Tax Day Tea Parties
In case you managed to forget, today is Tax Day. And according to the Wall Street Journal, “Tax Day Becomes Protest Day.”
There will be rallies or “tea parties” taking place all over the United States today, to protest higher taxes and out-of-control government spending.
DR contributor, Gerald Celente, who is director of The Trends Research Institute, calls these tea parties and tax protests “harbingers of revolution.”
So who are these ‘revolutionaries’ that are organizing these events? Turns out, not a political party or a union…just ordinary people harnessing the power of the Information Superhighway. The WSJ reports:
“The protests began with bloggers in Seattle, Wash., who organized a demonstration on Feb. 16. As word of this spread, rallies in Denver and Mesa, Ariz., were quickly organized for the next day. Then came CNBC talker Rick Santelli’s Feb. 19 ‘rant heard round the world’ in which he called for a ‘Chicago tea party’ on July Fourth. The tea-party moniker stuck, but angry taxpayers weren’t willing to wait until July. Soon, tea-party protests were appearing in one city after another, drawing at first hundreds, and then thousands, to marches in cities from Orlando to Kansas City to Cincinnati.”
As the idea gained popularity, people wanted to synchronize these events on a certain day…and Tax Day became the obvious choice. Although these protests are focused on what may be seen as typical GOP issues, they are not a Republican effort, but a popular effort. People far and wide are coming out to show that they are fed up with incessant government spending and exorbitant bailouts.
And as it turns out, the bailout money is running low. There’s “only” $135 billion left at the Treasury Department for bailouts. To see which banks need the most money, the Obama administration has been doing a “stress test” of the country’s 19 largest banks to see who needs the moola the most.
The administration plans to disclose the conditions of these banks, hoping to restore confidence without unnerving investors…which will no doubt end up being a tight rope act. Even by admitting that some of the banks still aren’t stabilized, the government runs the risk of causing investors to panic – which is exactly what they are trying to avoid.
In his speech to the nation yesterday, President Obama covered these plans…and defended his administration’s decision to prop up the failing banks:
“Of course, there are some who argue that the government should stand back and simply let these banks fail – especially since in many cases it was their bad decisions that helped create the crisis in the first place,” he said. “The truth is that a dollar of capital in a bank can actually result in eight or ten dollars of loans to families and businesses, a multiplier effect that can ultimately lead to a faster pace of economic growth.”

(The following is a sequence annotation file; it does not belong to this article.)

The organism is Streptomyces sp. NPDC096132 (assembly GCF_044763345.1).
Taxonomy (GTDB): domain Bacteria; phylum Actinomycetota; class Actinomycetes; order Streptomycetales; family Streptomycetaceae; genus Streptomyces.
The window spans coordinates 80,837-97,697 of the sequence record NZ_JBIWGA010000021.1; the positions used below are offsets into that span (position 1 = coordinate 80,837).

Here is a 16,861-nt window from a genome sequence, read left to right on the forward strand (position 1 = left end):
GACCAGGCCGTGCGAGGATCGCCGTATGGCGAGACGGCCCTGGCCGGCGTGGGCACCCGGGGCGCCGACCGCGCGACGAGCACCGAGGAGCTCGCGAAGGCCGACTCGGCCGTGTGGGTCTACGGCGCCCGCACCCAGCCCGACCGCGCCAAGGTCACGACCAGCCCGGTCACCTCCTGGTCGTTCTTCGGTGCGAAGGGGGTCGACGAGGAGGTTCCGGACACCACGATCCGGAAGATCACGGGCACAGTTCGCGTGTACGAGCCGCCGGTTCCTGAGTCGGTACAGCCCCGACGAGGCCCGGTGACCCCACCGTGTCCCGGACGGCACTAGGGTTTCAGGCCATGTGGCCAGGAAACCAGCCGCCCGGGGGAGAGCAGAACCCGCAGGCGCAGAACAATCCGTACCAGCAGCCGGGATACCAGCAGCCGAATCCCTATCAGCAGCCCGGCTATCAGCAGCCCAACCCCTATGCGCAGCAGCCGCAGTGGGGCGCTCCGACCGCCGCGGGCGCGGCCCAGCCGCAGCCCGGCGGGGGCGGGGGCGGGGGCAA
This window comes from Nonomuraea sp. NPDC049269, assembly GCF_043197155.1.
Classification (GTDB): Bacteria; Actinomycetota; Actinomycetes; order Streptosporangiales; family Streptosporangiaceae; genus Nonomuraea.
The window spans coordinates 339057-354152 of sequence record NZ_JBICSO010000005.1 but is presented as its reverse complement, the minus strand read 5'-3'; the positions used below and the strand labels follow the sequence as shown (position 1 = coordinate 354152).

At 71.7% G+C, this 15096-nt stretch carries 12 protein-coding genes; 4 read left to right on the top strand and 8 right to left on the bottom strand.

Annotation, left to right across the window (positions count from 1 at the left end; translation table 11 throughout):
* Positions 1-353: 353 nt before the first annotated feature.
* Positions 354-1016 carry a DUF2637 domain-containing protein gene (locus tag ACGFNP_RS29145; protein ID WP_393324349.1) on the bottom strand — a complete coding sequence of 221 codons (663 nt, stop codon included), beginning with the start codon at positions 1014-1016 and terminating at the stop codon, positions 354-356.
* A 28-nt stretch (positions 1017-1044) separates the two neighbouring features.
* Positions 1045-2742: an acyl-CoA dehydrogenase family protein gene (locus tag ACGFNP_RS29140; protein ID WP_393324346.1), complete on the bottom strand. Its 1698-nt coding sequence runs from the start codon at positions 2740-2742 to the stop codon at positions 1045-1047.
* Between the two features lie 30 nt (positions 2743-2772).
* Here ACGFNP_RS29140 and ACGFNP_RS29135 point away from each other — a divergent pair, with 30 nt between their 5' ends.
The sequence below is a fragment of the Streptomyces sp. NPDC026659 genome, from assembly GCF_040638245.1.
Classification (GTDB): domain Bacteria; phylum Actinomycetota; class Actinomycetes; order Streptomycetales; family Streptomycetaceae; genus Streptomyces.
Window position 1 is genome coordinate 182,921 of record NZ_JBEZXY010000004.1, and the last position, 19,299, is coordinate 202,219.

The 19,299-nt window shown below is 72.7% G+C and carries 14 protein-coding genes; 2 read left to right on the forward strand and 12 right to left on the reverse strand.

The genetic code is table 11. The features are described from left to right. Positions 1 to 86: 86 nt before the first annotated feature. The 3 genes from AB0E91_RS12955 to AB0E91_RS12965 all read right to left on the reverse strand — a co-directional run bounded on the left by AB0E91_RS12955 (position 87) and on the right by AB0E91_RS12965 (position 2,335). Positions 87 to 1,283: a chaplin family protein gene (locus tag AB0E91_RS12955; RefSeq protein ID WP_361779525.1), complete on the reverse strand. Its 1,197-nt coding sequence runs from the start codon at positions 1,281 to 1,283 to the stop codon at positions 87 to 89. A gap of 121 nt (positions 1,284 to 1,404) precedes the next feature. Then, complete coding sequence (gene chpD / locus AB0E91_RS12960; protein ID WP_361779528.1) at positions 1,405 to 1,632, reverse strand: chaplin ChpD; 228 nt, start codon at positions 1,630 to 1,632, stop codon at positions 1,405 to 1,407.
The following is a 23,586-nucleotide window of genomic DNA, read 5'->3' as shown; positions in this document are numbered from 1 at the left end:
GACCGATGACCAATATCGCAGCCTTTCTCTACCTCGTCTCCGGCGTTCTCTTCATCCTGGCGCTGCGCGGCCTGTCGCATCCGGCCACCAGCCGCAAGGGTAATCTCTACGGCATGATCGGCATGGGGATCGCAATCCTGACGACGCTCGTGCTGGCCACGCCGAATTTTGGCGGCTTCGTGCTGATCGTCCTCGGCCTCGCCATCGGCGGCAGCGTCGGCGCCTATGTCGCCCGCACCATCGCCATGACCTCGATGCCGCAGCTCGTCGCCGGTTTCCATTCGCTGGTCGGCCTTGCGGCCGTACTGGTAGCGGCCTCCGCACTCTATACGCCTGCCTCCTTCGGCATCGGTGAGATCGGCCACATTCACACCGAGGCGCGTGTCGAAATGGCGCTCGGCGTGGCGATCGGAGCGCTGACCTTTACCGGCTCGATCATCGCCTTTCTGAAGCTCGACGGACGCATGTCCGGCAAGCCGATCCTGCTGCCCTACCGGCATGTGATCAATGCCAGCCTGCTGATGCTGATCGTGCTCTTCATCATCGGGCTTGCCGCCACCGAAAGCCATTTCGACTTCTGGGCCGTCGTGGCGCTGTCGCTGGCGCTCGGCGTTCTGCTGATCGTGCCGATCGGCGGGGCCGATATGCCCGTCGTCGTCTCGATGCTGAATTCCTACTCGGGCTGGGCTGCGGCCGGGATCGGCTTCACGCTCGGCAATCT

But judging from these tea parties and tax protests, the American people remain unconvinced. Though there is no one organization putting on these rallies, those attending are unified on what they are up in arms about. Reports the Heritage Foundation:
“What does unite the protesting taxpayers is the unprecedented expansion of federal government power and spending that has taken place over the last 14 months. Starting with President Bush’s $168 billion economic stimulus, through the 2008 housing bailout, TARP I, TARP II, President Obama’s trillion-dollar stimulus, the auto bailout, etc. Americans have grown more and more wary of the ever expanding size and scope of the federal government.”
Gerald Celente sees these protests as a step in the right direction, but “Nothing short of total repudiation of our entrenched systems can rescue America,” he says. “We are under the control of a two-headed, one party political system. Wall Street controls our financial lives; the media manipulates our minds. These systems cannot be changed from within. There is no alternative. Without a revolution, these institutions will bankrupt the country, keep fighting failed wars, start new ones, and hold us in perpetual intellectual subjugation.”
Viva la revolución!
Now, we turn to Addison for more on everyone’s favorite day of the year:
“As could be expected – and just when Uncle Sam and his friends need it the most – total tax revenue among American states will be down this year by the largest percentage since the Great Depression,” writes Addison in today’s issue of The 5 Min. Forecast.